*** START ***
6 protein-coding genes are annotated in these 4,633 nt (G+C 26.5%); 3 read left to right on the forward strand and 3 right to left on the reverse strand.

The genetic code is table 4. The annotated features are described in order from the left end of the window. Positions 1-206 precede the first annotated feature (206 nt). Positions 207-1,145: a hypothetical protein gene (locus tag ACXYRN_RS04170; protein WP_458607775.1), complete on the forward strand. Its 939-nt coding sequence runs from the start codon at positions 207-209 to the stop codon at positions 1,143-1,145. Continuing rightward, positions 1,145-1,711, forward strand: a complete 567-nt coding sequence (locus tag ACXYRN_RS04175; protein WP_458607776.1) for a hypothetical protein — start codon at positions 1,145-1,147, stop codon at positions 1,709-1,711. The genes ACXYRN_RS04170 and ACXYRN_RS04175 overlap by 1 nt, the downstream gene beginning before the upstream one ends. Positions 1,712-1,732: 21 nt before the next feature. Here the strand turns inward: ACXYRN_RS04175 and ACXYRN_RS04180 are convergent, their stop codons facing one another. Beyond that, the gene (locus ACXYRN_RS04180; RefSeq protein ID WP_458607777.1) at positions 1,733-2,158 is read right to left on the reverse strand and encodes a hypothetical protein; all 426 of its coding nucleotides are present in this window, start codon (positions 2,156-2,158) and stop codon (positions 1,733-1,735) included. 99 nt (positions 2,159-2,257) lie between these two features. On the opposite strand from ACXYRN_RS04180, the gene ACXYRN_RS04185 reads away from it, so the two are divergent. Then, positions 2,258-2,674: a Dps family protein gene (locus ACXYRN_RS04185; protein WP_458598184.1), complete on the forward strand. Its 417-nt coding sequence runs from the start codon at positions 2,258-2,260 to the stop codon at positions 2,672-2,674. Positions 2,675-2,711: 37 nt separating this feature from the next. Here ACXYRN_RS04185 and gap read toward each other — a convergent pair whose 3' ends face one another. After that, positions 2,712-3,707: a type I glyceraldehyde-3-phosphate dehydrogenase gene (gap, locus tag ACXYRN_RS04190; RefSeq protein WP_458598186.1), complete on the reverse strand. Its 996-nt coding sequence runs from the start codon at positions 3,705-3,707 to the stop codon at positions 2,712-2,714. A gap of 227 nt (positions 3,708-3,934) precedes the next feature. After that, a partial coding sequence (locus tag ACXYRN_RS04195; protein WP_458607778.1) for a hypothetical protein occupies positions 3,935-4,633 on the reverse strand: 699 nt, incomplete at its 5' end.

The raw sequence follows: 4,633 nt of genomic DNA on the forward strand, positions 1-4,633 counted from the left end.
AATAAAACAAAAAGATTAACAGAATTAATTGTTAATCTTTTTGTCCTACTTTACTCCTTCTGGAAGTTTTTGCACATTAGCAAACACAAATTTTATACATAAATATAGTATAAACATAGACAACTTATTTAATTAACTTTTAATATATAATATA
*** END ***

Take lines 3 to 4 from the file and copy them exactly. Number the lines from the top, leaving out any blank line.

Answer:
The raw sequence follows: 4,633 nt of genomic DNA on the forward strand, positions 1-4,633 counted from the left end.
AATAAAACAAAAAGATTAACAGAATTAATTGTTAATCTTTTTGTCCTACTTTACTCCTTCTGGAAGTTTTTGCACATTAGCAAACACAAATTTTATACATAAATATAGTATAAACATAGACAACTTATTTAATTAACTTTTAATATATAATATA